I’m not writing this because I’m anti-medications or anything. I’m a big fan of being on my medications or I wouldn’t be functional at all. But when you introduce different chemicals into the body, it can affect more than what it’s meant to do. I took Seroquel for many, many years, and eventually switched to Zeldox (Geodon). I switched back to Seroquel, and at 400mg, I could hardly get out of bed to go to the washroom after I took my night dose. The highest dose I had been on was 900mg. 300Mg’s 3 times a day.
Then I noticed some weird side effects. I couldn’t swallow. Then I would start to panic, get up, drugged out, drink water, try to sleep, have to pee, wash rinse repeat. I also noticed fluttering in my chest, my heart kept beating “wrong”. Too fast, too slow. I would panic until I was eventually knocked out by the ‘quel but it took a while since I’m quite the insomniac. Upon hearing my symptoms, the Seroquel was discontinued and I heard of something called neuroleptic malignant syndrome, and it fit. I mostly had symptoms of dysautonomia.
What is Neuroleptic Malignant Syndrome?
NMS is a neurological disorder generally caused by some (not all, and very rarely) antipsychotics.(1) It is potentially deadly and starts in the first two or three weeks of antipsychotic use. It is a bit more common in the original antipsychotics (for example, Thorazine), and happens on the occasional atypical antispychotic, which is the new treatment for psychosis and mood stabilization.(2)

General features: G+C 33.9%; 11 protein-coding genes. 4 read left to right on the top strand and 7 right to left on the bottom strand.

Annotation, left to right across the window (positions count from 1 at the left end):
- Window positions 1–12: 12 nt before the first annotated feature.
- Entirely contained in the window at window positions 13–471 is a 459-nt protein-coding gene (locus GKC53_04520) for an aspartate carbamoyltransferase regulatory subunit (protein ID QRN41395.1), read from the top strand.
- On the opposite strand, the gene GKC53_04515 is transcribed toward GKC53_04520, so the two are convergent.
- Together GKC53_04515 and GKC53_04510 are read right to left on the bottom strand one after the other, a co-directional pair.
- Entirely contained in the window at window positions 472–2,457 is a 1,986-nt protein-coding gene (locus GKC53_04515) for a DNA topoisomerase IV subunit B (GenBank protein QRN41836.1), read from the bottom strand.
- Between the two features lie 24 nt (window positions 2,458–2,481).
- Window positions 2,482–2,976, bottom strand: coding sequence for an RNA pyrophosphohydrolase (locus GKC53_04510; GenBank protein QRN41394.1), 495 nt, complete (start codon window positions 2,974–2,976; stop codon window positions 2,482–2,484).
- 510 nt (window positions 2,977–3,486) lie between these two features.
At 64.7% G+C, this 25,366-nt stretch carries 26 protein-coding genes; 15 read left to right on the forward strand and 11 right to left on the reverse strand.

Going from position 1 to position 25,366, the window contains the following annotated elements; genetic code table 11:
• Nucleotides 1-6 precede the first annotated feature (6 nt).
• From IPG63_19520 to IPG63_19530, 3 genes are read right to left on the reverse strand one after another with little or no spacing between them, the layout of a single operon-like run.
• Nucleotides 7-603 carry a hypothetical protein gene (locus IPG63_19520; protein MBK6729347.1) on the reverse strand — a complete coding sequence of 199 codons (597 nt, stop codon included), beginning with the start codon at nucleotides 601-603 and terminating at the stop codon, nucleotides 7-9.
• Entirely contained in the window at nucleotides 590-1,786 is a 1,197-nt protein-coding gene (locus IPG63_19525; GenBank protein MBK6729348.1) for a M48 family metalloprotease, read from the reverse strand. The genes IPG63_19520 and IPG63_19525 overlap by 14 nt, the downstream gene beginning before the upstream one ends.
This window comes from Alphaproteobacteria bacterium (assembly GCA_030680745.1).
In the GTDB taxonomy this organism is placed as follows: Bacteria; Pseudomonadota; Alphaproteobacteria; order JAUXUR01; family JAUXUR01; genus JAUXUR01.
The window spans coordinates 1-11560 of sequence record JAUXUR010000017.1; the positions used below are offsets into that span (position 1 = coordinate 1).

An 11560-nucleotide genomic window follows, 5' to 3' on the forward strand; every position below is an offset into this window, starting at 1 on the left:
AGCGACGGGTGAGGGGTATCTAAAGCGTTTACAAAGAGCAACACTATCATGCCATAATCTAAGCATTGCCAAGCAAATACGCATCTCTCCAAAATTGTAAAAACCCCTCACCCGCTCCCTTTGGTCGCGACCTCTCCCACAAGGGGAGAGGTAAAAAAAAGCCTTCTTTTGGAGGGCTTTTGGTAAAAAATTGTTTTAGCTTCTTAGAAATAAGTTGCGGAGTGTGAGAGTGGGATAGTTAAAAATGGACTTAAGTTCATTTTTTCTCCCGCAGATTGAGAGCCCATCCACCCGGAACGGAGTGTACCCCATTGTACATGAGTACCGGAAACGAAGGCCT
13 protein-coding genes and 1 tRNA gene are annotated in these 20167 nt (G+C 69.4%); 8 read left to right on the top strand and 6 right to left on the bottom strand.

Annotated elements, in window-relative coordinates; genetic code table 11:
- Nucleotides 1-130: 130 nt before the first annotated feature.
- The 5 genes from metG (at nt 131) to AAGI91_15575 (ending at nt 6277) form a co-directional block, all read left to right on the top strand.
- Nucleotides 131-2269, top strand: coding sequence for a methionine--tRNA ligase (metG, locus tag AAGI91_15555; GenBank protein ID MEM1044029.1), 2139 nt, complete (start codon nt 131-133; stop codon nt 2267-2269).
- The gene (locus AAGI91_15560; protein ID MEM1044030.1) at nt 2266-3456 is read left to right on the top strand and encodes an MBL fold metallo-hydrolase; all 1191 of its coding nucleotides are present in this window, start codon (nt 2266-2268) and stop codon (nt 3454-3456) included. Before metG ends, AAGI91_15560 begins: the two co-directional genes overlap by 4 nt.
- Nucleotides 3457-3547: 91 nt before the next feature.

What are the symptoms of NMS?
high fever, sweating, unstable blood pressure, stupor, muscle rigidity and dysautonomia(3).
Dysautonomia is a disease in itself. It is a medical term used for a group of conditions caused by the autonomic nervous system (ANS). Symptoms include:
— tachycardia (extremely fast heart rate)
— bradycardia (slow heart rate), palpitations
— chest pain
— dangerously low blood pressure
— wide swings/sudden drops in blood pressure
— orthostatic intolerance (the inability to remain upright)
— excessive fatigue exercise intolerance
— dizziness, fainting/near fainting
— gastrointestinal problems
— nausea, insomnia
— shortness of breath
— frequent urination
— cognitive impairment
— visual blurring or tunneling
What causes NMS?
An adverse reaction to an antipsychotic or neuroleptic drug.
What is the treatment?
Immediate discontinuation of the medication, the symptoms are treated (mostly the fever) and a dopamine agonist can be useful. There is no diagnostic test.
What happens if it goes untreated?
It can be fatal.